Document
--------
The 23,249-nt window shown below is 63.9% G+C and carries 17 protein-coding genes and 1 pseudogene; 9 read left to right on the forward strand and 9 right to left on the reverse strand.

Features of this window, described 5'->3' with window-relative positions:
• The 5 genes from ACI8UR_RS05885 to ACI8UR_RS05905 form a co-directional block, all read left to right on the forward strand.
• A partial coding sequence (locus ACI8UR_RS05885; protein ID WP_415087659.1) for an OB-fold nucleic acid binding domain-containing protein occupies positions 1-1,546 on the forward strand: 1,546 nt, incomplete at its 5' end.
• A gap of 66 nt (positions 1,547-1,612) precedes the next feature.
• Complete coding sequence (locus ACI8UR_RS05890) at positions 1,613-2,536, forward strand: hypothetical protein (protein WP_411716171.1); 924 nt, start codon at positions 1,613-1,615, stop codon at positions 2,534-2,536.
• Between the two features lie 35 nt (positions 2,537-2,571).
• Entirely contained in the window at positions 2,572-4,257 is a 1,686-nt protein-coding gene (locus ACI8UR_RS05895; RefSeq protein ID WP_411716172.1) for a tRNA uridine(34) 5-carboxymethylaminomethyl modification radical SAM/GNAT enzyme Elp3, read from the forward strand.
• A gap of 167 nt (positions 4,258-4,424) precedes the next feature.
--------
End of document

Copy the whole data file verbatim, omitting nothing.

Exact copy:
The 23,249-nt window shown below is 63.9% G+C and carries 17 protein-coding genes and 1 pseudogene; 9 read left to right on the forward strand and 9 right to left on the reverse strand.

Features of this window, described 5'->3' with window-relative positions:
• The 5 genes from ACI8UR_RS05885 to ACI8UR_RS05905 form a co-directional block, all read left to right on the forward strand.
• A partial coding sequence (locus ACI8UR_RS05885; protein ID WP_415087659.1) for an OB-fold nucleic acid binding domain-containing protein occupies positions 1-1,546 on the forward strand: 1,546 nt, incomplete at its 5' end.
• A gap of 66 nt (positions 1,547-1,612) precedes the next feature.
• Complete coding sequence (locus ACI8UR_RS05890) at positions 1,613-2,536, forward strand: hypothetical protein (protein WP_411716171.1); 924 nt, start codon at positions 1,613-1,615, stop codon at positions 2,534-2,536.
• Between the two features lie 35 nt (positions 2,537-2,571).
• Entirely contained in the window at positions 2,572-4,257 is a 1,686-nt protein-coding gene (locus ACI8UR_RS05895; RefSeq protein ID WP_411716172.1) for a tRNA uridine(34) 5-carboxymethylaminomethyl modification radical SAM/GNAT enzyme Elp3, read from the forward strand.
• A gap of 167 nt (positions 4,258-4,424) precedes the next feature.